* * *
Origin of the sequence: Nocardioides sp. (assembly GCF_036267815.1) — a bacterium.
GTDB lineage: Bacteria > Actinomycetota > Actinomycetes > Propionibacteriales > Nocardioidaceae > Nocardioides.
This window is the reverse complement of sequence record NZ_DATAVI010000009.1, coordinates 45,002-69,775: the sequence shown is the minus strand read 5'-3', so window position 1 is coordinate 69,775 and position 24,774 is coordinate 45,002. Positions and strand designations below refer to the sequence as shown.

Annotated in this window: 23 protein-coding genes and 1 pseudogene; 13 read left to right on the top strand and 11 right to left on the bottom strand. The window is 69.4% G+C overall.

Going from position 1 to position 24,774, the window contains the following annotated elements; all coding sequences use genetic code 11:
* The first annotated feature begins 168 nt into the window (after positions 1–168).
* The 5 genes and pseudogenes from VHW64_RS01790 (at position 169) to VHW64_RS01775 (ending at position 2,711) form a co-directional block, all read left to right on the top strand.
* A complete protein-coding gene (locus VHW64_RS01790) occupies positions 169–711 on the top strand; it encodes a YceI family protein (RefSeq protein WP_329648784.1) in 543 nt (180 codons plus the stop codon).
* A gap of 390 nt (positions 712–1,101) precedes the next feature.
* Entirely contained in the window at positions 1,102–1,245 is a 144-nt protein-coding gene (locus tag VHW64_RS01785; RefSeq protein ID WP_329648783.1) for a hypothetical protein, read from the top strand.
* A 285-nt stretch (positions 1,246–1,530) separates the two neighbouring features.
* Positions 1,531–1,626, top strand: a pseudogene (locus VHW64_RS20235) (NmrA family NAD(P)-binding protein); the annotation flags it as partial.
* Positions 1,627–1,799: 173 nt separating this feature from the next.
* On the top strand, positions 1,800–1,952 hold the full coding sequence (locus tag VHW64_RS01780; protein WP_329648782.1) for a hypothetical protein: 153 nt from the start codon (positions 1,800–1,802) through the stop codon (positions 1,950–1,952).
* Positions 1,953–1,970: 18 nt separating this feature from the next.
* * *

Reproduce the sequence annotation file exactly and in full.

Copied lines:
Origin of the sequence: Nocardioides sp. (assembly GCF_036267815.1) — a bacterium.
GTDB lineage: Bacteria > Actinomycetota > Actinomycetes > Propionibacteriales > Nocardioidaceae > Nocardioides.
This window is the reverse complement of sequence record NZ_DATAVI010000009.1, coordinates 45,002-69,775: the sequence shown is the minus strand read 5'-3', so window position 1 is coordinate 69,775 and position 24,774 is coordinate 45,002. Positions and strand designations below refer to the sequence as shown.

Annotated in this window: 23 protein-coding genes and 1 pseudogene; 13 read left to right on the top strand and 11 right to left on the bottom strand. The window is 69.4% G+C overall.

Going from position 1 to position 24,774, the window contains the following annotated elements; all coding sequences use genetic code 11:
* The first annotated feature begins 168 nt into the window (after positions 1–168).
* The 5 genes and pseudogenes from VHW64_RS01790 (at position 169) to VHW64_RS01775 (ending at position 2,711) form a co-directional block, all read left to right on the top strand.
* A complete protein-coding gene (locus VHW64_RS01790) occupies positions 169–711 on the top strand; it encodes a YceI family protein (RefSeq protein WP_329648784.1) in 543 nt (180 codons plus the stop codon).
* A gap of 390 nt (positions 712–1,101) precedes the next feature.
* Entirely contained in the window at positions 1,102–1,245 is a 144-nt protein-coding gene (locus tag VHW64_RS01785; RefSeq protein ID WP_329648783.1) for a hypothetical protein, read from the top strand.
* A 285-nt stretch (positions 1,246–1,530) separates the two neighbouring features.
* Positions 1,531–1,626, top strand: a pseudogene (locus VHW64_RS20235) (NmrA family NAD(P)-binding protein); the annotation flags it as partial.
* Positions 1,627–1,799: 173 nt separating this feature from the next.
* On the top strand, positions 1,800–1,952 hold the full coding sequence (locus tag VHW64_RS01780; protein WP_329648782.1) for a hypothetical protein: 153 nt from the start codon (positions 1,800–1,802) through the stop codon (positions 1,950–1,952).
* Positions 1,953–1,970: 18 nt separating this feature from the next.